• It would undermine USAID’s influence in the interagency. Demoting the regional bureaus would leave the GDA without high-level, Senate-confirmed representatives to participate in policy discussions with their State and Defense Department counterparts. Field programs are USAID’s long-standing strength, and this reorganization would leave them without a voice in Washington.
  • It would subject successful programs to new layers of bureaucracy. The MCC and the president’s Emergency Plan for AIDS Relief (PEPFAR) are highly effective and well-regarded programs, yet under the MFAN proposal they would be tucked underneath the GDA’s management structure. Although the authors state that both units would be permitted to “retain their brands and operating procedures,” it is difficult to imagine how their innovative, data-driven cultures would be preserved under new management, policy direction, technology systems, and personnel rules.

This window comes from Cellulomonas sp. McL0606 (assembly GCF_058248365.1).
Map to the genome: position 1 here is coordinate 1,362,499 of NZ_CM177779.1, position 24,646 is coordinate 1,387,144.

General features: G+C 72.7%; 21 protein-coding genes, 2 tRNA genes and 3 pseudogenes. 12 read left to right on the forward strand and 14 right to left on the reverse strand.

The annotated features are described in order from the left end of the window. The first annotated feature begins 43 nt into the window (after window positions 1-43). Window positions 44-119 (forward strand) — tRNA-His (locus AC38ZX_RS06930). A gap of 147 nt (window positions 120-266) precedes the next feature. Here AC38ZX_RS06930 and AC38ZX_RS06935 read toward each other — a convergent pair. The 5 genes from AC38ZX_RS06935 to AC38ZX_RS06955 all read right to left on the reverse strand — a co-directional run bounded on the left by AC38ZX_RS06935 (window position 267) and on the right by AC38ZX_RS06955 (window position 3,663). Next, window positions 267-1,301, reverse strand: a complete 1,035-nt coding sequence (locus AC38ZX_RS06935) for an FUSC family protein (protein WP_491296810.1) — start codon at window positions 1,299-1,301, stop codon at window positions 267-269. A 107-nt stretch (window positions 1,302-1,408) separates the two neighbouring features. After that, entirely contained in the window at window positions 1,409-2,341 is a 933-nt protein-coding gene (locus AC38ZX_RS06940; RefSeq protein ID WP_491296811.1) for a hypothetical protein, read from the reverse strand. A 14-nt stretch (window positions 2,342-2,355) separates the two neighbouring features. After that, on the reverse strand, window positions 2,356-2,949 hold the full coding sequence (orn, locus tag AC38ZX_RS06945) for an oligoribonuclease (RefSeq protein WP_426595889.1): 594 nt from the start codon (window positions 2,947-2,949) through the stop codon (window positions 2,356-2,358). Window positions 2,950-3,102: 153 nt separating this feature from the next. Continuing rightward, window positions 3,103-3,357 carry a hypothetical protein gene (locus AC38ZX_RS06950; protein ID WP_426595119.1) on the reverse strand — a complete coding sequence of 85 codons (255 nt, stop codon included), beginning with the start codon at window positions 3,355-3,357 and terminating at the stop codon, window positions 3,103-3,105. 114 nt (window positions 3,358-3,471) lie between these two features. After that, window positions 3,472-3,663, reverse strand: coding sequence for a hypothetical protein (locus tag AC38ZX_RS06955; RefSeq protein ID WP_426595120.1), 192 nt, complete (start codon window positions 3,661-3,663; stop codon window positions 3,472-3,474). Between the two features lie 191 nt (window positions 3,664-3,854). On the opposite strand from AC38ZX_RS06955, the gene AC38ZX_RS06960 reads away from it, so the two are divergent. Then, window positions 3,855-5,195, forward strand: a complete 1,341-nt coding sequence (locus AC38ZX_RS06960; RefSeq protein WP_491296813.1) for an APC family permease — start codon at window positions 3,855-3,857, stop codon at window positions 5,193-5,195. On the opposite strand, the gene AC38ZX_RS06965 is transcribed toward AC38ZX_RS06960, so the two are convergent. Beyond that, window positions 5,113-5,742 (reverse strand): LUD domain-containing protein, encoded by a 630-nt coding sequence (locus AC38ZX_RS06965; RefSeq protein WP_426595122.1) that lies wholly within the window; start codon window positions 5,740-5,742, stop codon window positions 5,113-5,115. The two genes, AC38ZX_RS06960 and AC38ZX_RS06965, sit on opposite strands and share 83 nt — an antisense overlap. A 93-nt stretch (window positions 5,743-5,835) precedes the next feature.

• It would omit large swaths of aid. The discussion draft barely mentions security assistance, which is also in desperate need of an overhaul. Reform of security assistance programs and structures must be undertaken in conjunction with that of development assistance, because both must address the ever-growing, and often inappropriate, role of the Department of Defense (DOD) and the proper balance between military and civilian aid. In addition, U.S. efforts to prevent conflict, stabilize fragile states, counter violent extremism, and respond to crises must involve greater coordination and a clearer division of labor among USAID, the State Department, and DOD, rather than being wholly subsumed within any one department.